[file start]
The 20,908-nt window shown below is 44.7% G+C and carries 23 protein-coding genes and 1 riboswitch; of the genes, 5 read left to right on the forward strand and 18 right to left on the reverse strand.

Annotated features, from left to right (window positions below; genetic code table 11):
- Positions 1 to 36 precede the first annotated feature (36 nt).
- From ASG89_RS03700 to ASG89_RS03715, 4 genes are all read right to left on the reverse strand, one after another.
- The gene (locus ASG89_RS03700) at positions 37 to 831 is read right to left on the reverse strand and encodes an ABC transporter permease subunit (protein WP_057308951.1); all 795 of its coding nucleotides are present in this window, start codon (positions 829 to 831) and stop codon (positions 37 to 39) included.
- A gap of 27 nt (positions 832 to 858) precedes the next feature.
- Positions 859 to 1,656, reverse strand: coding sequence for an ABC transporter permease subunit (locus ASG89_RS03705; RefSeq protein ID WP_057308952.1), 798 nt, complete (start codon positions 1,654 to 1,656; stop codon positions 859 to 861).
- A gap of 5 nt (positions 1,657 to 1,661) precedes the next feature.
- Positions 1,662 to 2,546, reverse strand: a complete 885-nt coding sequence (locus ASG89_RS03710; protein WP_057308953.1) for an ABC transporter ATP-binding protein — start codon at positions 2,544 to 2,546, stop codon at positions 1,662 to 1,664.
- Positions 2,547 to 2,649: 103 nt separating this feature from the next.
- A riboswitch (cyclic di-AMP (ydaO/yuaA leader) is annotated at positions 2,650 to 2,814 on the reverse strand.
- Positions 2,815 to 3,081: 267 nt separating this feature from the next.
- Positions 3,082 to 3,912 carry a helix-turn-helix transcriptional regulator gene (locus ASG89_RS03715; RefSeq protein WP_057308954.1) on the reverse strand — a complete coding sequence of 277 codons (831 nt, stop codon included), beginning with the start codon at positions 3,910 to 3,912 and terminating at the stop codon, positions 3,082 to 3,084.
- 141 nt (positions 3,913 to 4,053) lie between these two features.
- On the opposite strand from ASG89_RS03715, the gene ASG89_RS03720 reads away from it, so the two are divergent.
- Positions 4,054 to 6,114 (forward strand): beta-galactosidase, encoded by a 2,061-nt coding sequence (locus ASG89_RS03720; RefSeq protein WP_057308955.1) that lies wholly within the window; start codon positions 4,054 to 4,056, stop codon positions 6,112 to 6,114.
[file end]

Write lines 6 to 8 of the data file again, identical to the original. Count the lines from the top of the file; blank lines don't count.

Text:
- A gap of 27 nt (positions 832 to 858) precedes the next feature.
- Positions 859 to 1,656, reverse strand: coding sequence for an ABC transporter permease subunit (locus ASG89_RS03705; RefSeq protein ID WP_057308952.1), 798 nt, complete (start codon positions 1,654 to 1,656; stop codon positions 859 to 861).
- A gap of 5 nt (positions 1,657 to 1,661) precedes the next feature.